of a Plant
of a plant is that portion which is usually found in the earth,
the stem and leaves being in the air. The point of union is called
the collar or neck of the plant.
root is one composed of many spreading branches, as that of
root is one where it tapers regularly from the crown to the apex,
as that of the carrot.
root is one when it tapers up as well as down, as that of the
root is one when much swollen at the base, so as to become
broader than long, as that of a turnip.
root is one when some of the fibers or branches are thickened.
root is one when some of the branches assume the form of rounded
knobs, as the potato.
root is one when these knobs are branched.
roots are those emitted from the stem into the open air, as that
of Indian corn.
or root stock, is a prostrate stem either subterranean or resting on
the surface, as that of calamus, or blood-root.
is an enlargement of the ape of a subterranean branch of the
root, as that of the common potato or artichoke.
is a fleshy subterranean stem of a round or oval figure, as in the
is an extremely abbreviated stem clothed with scales, as that of the
The stem is
that portion of the plant which grows in the opposite direction from
the root, seeking the light, exposing itself to the air. All
flowering plants possess stems. In those which are said to be
stemless, it is either very short, or concealed beneath the ground.
An herb is
one in which the stem does not become woody, but dies down to the
ground at least after flowering.
A shrub is
a woody plant, branched near the ground and 1 to 6 feet tall.
attains a greater height, with a stem unbranched near the ground. The
stem of a tree is usually called the trunk; in grasses it has been
termed the culm
which are too weak to stand erect are said to be decumbent,
procumbent and prostrate.
reader may more intelligently understand the description of the
medicinal plants on this site, the author has deemed it prudent to
preface the part of this work dedicated to herbal materia medica with
a brief analysis of the plant, as made by the botanist. This becomes
particularly necessary , inasmuch as a plant cannot be accurately
described unless scientific language is used: but , nevertheless,
throughout this whole work it has been the aim of the author to use
the plainest language, and not to weary the reader by a pedantic
employment of technical terms and scientific language.
more will be given than the anatomy of the plant, as nothing of
systematic botany need be known to the reader to recognize the plant,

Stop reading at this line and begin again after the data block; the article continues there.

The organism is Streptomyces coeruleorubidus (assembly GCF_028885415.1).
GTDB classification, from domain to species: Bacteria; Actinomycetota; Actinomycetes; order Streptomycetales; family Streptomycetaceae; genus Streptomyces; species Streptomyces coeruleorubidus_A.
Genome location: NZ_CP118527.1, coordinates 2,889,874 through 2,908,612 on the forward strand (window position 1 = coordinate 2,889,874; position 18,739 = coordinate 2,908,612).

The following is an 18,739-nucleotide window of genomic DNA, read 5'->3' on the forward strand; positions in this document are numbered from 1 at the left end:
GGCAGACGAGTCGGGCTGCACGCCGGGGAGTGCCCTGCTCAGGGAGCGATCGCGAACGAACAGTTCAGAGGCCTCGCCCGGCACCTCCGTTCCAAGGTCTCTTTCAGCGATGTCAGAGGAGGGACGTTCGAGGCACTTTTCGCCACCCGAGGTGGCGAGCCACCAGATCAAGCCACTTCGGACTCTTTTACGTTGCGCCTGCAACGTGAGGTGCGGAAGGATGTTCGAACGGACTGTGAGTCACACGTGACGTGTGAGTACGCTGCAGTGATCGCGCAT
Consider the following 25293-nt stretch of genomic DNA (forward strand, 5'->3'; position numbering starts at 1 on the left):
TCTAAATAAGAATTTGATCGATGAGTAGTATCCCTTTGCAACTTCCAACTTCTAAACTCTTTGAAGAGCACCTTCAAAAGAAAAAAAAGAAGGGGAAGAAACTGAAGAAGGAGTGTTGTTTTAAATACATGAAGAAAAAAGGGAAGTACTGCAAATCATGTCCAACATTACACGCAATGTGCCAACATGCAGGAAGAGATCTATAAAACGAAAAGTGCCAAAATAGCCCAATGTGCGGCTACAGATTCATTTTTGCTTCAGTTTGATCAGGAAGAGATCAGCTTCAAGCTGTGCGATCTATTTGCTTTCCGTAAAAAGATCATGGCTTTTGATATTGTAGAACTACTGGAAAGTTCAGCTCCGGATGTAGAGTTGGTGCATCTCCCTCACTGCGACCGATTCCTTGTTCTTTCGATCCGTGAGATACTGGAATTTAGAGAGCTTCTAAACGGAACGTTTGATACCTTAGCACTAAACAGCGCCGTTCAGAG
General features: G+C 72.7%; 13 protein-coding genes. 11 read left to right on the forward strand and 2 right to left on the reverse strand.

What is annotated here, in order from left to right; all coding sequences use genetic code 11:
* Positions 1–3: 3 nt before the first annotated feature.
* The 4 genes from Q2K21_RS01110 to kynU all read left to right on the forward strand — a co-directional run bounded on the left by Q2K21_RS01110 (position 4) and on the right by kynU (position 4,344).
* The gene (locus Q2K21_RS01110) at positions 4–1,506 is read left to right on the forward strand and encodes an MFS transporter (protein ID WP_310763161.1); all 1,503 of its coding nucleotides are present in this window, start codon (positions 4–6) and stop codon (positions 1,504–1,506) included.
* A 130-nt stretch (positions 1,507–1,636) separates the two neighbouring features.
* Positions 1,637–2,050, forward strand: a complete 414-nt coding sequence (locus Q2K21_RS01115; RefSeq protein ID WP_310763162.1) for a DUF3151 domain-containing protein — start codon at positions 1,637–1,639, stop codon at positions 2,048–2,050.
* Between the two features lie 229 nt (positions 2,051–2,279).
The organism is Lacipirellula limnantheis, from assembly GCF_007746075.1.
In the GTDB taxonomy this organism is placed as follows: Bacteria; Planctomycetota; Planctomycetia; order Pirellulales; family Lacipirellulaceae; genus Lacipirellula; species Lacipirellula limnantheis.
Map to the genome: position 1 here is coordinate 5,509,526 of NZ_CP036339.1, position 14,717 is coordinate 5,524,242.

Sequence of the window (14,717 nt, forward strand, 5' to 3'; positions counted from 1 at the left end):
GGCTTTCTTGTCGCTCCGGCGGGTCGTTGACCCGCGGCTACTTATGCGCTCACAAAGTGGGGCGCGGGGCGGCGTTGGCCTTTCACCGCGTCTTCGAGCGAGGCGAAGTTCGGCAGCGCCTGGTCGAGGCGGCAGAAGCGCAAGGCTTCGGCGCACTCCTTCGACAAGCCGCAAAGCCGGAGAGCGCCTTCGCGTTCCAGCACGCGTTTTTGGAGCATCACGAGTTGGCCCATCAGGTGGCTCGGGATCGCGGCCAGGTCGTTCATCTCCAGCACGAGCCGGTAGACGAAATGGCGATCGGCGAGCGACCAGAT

or to acquaint themselves the medicinal properties thereof. If they
have not a common acquaintance with a medicinal plant, but desires it
for domestic medication. It is important that he should know that he
employs the proper herb, and not use one which simulates it. It has
therefore been the aim of the author to give accurate descriptions of
the herbs, so that the gatherer may not err in his selection of the
plant which his case may need.
parts of the plant are used in medicine, sometimes the seed only: in
others the flower, the leaves, root, rhizome; in others two or more
of these parts, and again , in others the whole plant.
plants spring from the seed, make their full growth and die in one
plant does not flower the first year, but produces leaves only. The
second year of its growth it flowers, after which it dies. The carrot
and parsnip are examples of biennials.
plant lives for more than two years. If the plant retains its leaves
during the winter , it is known as an evergreen; if the leaves fall
upon the approach of cold weather, it is said to be deciduous.
An herb is
a plant having a soft stem which dies down to the ground after the
plant has reached its full growth.
A shrub is
a plant which has a woody stem, grows to a height of 25 to 30 feet
and branches near the ground.
A tree has
a woody stem, is higher than a shrub and does not branch near the
A stolon is
a form of a branch which curves or falls down to the ground, where
they often strike root.
A sucker is
a branch of the subterraneous origin, which, after running
horizontally and emitting roots in its course, at length rises out of
the ground and forms an erect stem, which soon becomes an independent
plant, as illustrated by the rose, raspberry, ect.
A runner is
a prostrate, slender branch sent off from the base of the parent
is a similar but shorter branch , with a tuft of leaves at the end,
as in the house-leek.
A spine is
a short and imperfectly developed branch of a woody plant, as
exhibited in the honey-locust.
is commonly a slender leafless branch, capable of coiling spirally ,
as in the grape vine.
The leaf is
commonly raised on an unexpanded part or stalk which is called the
petiole, while the expanded portion is termed the lamina, limb or
blade. When the vessels or fibers of the leaves expand immediately o